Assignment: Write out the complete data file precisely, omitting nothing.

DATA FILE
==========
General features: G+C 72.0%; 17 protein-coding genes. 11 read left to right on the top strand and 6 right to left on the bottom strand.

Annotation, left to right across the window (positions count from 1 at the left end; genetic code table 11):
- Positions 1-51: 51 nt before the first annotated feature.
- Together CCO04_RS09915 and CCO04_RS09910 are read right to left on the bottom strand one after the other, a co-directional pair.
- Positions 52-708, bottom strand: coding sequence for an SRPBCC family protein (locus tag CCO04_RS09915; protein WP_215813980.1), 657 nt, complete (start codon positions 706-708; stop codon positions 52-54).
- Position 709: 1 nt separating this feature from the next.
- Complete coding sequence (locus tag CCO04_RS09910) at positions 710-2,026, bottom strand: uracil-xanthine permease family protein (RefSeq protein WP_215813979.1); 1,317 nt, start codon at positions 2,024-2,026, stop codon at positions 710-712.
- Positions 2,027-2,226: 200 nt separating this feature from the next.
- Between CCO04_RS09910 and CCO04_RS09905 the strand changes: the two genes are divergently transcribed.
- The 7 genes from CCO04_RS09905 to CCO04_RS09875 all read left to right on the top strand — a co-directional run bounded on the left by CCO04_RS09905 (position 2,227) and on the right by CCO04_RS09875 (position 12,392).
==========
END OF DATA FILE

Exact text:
General features: G+C 72.0%; 17 protein-coding genes. 11 read left to right on the top strand and 6 right to left on the bottom strand.

Annotation, left to right across the window (positions count from 1 at the left end; genetic code table 11):
- Positions 1-51: 51 nt before the first annotated feature.
- Together CCO04_RS09915 and CCO04_RS09910 are read right to left on the bottom strand one after the other, a co-directional pair.
- Positions 52-708, bottom strand: coding sequence for an SRPBCC family protein (locus tag CCO04_RS09915; protein WP_215813980.1), 657 nt, complete (start codon positions 706-708; stop codon positions 52-54).
- Position 709: 1 nt separating this feature from the next.
- Complete coding sequence (locus tag CCO04_RS09910) at positions 710-2,026, bottom strand: uracil-xanthine permease family protein (RefSeq protein WP_215813979.1); 1,317 nt, start codon at positions 2,024-2,026, stop codon at positions 710-712.
- Positions 2,027-2,226: 200 nt separating this feature from the next.
- Between CCO04_RS09910 and CCO04_RS09905 the strand changes: the two genes are divergently transcribed.
- The 7 genes from CCO04_RS09905 to CCO04_RS09875 all read left to right on the top strand — a co-directional run bounded on the left by CCO04_RS09905 (position 2,227) and on the right by CCO04_RS09875 (position 12,392).